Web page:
End of 1971–1972 Begins

Posted by Susy in Uncategorized | Comments Off on End of 1971–1972 Begins

Photo near Glennison Gap

The day after my 33rd birthday I wrote that ”it was not the best one but typical of ordinary days. Bob had stomach flu the night before and was home in bed all day. I did a lot of housework. He gave me two blouses and a denim mini-skirt; Jeff a brightly flowered cookie can (I just gave that to Good Will a few months ago—couldn’t remember where it had come from, sorry Jeff); Rebecca a Teflon cake pan. I was up most of next night not feeling well. Took a nap when the kids did. “

“We had snow this last week and the children played with the disk and plastic bathtub this weekend. Clarke loved sliding in the bathtub—when it would tip over he’d lie there on his back, clutching the sides—like a little stuffed doll. Rebecca and Jeffrey were pulling on snow-covered branches knocking snow off on each other’s heads.”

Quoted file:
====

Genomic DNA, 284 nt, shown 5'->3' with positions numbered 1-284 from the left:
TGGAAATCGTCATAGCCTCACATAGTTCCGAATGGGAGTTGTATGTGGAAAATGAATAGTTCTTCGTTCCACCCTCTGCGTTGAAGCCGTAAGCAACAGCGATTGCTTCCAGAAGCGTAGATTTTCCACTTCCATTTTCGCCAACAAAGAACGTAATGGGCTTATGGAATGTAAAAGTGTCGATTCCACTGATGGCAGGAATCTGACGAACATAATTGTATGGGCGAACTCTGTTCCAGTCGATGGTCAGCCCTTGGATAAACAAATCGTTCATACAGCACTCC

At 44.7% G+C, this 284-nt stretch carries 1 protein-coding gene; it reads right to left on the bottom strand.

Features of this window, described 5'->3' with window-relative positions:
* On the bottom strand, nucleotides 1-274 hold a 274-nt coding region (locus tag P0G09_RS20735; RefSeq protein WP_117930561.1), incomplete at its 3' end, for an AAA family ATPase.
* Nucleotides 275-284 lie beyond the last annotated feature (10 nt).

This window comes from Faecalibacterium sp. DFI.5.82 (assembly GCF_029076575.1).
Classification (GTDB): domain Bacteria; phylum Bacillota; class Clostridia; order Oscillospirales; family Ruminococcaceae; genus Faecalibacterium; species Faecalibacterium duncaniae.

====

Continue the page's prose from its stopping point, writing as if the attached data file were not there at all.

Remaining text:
Friday (10th) Bob, Rebecca, Jeffrey and I and Jenni Hooper went to Redding to see the Ballet Celeste group put on the Nutcracker. We gulped a hamburger there and then went to the Civic Auditorium. Saw Kay and Dick there with Michael, Kathleen, and Kenny and Karen Austin. Van Duyns came bringing Linda Ohde and Liquita Weldon. Eventually all the children ended up on the main floor with Van Duyns. It was a lot cooler there. The performance was pretty good—the children seemed to enjoy if. We had trouble keeping Jeffrey awake because he’d not had a nap. Went to Sambos afterwards for sundaes, which took forever because there was only one waitress—we were with the Van Duyn group. John and Jeffrey had both chosen Mickey Mouse shirts for the occasion. Got home around 11:30. Clear although it was snowing when we had left Weaverville.